With the release of Shadows Over Innistrad comes the accompanying Banned & Restricted List update, and this is sure to shake up a few formats.
Vintage is the format where Magic’s most hideous and broken cards find an eternal resting home. A home where figurative muscle is flexed, razor wits are honed, and the bonds of normalcy are broken. To outsiders who are not intimately familiar with the savage design mistakes and patterns of Vintage play, the common refrain seems to be “don’t people just die on the first or second turn?” and “why is Card X or Card Y not restricted?”
Courtesy of Hareruya MTG (and translated by us for English speaking audiences), we are pleased to present to you the results of the recent 2016 Asian Vintage Champs, hosted by TokyoMTG. Players were qualified by regional qualifying tournaments, and any Magic Hall of Famers and previous Vintage Championship winners were invited to attend as well (a full list of participants can be found here). 22 players played 5 rounds of Swiss, with a cut to Top 8 playoff.
This past weekend the Chicago Old School group hosted a small 93-94 tournament, with space for 12 players. The seating limitations of privately hosting the event quickly filled up, and we had 12 players show up to battle, including a number of local players, and a few players from as far as about 4 hours away (driving) a state over.
Returning home from Eternal Weekend was a dispiriting experience this year, as far as Vintage is concerned. We enjoyed the largest crowds ever for both Vintage Champs and Legacy Champs – at a special, non-convention event, no less – while Vintage had languished in a slow decline on Magic Online, the platform for which it has the most promise, unconstrained by the Reserved List or paper card supply.
On July 20 2015, Wizards of the Coast announced a radical slate of changes to Magic Online, especially for non-Pro Tour formats. Vintage players quickly found that prizes of substantial monetary value were replaced with Play Points, and Daily Events would become 3 rounds of Swiss. In the three weeks between the announcement and the change taking effect, Wizards published six Daily Event results. The same rate held in the three-week period after implementation, and in the three weeks preceding the October 20 Magic Online announcements, by which point the Daily Events had been altered to a new 4-round structure. In contrast, the three weeks prior to the Play Points announcement had 16 published results. That period was unusually busy for Vintage online, but it demonstrates that Play Points and 3-round Dailies failed to build on any existing momentum. The Wizards announcement of the Power 9 Challenge was a thrilling about-face. Instead of smaller and less-rewarding tournaments, Wizards would offer real Vintage prizes and coordinate less-frequent but larger and more meaningful tournaments. Even so, the announcement expressed some doubts that the 33-player minimum would be met, and stressed that a 12-player minimum Daily Event would be available at around the same time.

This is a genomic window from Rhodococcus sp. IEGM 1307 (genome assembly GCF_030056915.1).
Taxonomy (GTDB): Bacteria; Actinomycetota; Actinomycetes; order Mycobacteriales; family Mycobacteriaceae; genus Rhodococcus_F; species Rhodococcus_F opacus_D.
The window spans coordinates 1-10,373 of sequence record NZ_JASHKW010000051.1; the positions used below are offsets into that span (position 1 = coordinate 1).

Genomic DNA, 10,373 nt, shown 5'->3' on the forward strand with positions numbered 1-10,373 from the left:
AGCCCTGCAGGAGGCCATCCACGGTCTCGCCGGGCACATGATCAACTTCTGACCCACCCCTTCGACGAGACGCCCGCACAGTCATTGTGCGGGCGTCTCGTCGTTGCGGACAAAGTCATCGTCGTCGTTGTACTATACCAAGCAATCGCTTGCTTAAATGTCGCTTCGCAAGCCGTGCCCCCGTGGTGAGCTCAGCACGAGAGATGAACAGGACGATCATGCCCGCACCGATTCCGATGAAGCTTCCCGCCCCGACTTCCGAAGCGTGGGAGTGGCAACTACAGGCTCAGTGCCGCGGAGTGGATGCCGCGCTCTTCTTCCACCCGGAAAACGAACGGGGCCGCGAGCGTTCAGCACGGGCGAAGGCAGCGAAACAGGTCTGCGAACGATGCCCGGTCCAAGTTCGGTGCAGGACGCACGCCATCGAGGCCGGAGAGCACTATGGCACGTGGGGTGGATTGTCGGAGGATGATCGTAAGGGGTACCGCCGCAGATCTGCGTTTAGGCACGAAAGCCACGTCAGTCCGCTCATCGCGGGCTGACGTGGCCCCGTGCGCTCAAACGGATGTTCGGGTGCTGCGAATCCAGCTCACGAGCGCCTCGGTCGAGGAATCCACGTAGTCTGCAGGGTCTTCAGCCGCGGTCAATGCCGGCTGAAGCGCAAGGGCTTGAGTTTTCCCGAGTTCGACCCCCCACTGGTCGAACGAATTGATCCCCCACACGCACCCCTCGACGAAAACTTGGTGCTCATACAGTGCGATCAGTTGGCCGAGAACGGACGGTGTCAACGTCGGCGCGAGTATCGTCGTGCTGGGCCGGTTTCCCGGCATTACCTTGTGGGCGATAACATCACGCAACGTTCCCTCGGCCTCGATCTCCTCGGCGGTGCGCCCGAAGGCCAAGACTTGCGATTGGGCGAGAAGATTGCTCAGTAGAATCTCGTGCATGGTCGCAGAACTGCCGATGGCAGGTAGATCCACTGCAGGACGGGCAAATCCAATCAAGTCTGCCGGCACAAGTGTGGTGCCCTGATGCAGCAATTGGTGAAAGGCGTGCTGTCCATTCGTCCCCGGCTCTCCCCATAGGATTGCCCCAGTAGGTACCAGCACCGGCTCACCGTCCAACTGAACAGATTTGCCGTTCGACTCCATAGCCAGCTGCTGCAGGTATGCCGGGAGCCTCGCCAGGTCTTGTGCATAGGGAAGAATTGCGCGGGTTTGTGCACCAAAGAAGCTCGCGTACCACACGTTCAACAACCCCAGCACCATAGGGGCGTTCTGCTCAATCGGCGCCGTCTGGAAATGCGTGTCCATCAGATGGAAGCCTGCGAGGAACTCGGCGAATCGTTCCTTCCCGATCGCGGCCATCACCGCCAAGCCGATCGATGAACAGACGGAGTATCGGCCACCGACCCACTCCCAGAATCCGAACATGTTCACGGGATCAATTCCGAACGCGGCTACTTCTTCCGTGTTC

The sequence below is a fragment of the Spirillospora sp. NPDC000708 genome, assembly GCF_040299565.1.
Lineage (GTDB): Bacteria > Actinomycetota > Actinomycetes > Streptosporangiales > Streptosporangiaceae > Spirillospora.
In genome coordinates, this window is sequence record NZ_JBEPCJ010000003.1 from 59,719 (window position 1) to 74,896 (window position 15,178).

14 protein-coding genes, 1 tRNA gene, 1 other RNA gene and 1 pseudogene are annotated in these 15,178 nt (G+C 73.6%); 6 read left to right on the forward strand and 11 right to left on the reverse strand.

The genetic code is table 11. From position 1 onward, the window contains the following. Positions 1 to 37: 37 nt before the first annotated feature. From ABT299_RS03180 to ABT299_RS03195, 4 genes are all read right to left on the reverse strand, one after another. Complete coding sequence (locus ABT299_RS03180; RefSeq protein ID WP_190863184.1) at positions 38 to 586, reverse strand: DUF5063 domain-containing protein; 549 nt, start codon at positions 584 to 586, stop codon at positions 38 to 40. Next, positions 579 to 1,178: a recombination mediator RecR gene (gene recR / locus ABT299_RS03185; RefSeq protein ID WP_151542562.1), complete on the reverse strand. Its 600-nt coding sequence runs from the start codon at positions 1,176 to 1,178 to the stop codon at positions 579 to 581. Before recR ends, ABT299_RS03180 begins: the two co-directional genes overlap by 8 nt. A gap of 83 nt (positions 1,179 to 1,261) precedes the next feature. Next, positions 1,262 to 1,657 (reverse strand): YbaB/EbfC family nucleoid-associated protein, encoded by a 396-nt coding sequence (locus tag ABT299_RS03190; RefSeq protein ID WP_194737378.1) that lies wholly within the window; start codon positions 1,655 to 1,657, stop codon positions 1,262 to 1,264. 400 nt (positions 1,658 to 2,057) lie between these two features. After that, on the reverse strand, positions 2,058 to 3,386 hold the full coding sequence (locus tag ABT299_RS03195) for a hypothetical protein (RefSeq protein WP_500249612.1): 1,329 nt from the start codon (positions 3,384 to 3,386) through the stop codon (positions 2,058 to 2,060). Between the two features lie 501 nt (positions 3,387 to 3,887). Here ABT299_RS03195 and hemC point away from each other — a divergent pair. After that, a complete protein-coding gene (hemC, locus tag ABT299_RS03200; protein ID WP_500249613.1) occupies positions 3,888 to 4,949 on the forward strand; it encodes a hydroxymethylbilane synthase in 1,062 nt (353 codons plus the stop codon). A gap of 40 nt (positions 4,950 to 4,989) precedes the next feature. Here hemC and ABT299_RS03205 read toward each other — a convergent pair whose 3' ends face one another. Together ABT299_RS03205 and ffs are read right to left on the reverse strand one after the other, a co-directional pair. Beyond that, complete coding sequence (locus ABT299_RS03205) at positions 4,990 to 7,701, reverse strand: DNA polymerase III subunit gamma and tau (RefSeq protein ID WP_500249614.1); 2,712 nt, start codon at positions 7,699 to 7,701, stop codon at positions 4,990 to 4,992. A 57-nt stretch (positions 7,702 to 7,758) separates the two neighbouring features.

(Editor’s Note: The following is a report and deck introduction from Nicholas Rausch, a player and tournament organizer in Ohio, USA.)
For the last 5 months, I have been tinkering in my workshop, trying to duplicate many things. Triskelions and Factories are the obvious but Juggernauts, Su-Chi, Tetravus, Mana Vaults, Moxen, Basalt Monoliths, Choas Orb, Howling Mines, Ankh of Mishra, Black Vise, Tomes of Jalum and Jayemdae, Ice Manipulator, Tawnos’ Coffin, Ivory Towers, and Time Vaults all have found their doppelgangers on the board. Even lesser constructs like Clockwork Avian, Weakstone, and Skull of Orm have been replicated.
It’s safe to say, Copy Artifact has consumed me.
It is new set release time, and with it comes a new Banned & Restricted List Update announcement. The last few announcements have brought few changes, but this month’s will possibly shake up the Eternal formats a bit.
For those who don’t know me, I’m a long time Vintage player and gamer. I don’t write very often, or post on the Internet, or even play Magic all that much anymore. As Jimmy McCarthy often says, we are now proud members of “Team Vintage Has Been.” I could probably sit here and tell you of the glory days, the SCG Power 9 days, the RIW tournaments, and splitting the same Mox Pearl at the Soldiery like 30 times so that we could all eat at Thurman’s. That would be fun for me, because if there is anything Vintage players have in common, it’s that they love talking about their moments in the sun. But I know you all, and if you’ve ever talked to me, you’ve probably already heard all my tired ass stories.
2015 Vintage Champs has come and gone, leaving behind a new conception of the metagame, and exciting technology with which to address it. Big congratulations should be given to Brian Kelly with his Oath of Bomberman victory, but let’s see what else Vintage enthusiasts were able to cook up.
The second annual Eternal Central Old School tournament at Eternal Weekend is over, and a huge thank you goes out to everyone who showed up to support Old School. Players traveled from all over the USA, France, Brazil, Germany, Norway, and New Zealand to battle with sweet brews, while drinking craft brews, and it seemed like everyone had a blast. Dozens of players commented things such as “this was the most fun I’ve had playing Magic in 10 years,” to “this was the most fun tournament I’ve ever played in!” This tournament was intentionally casual and old school in feeling, and that was great to hear. Next year will be even bigger and better, with some special surprises in store.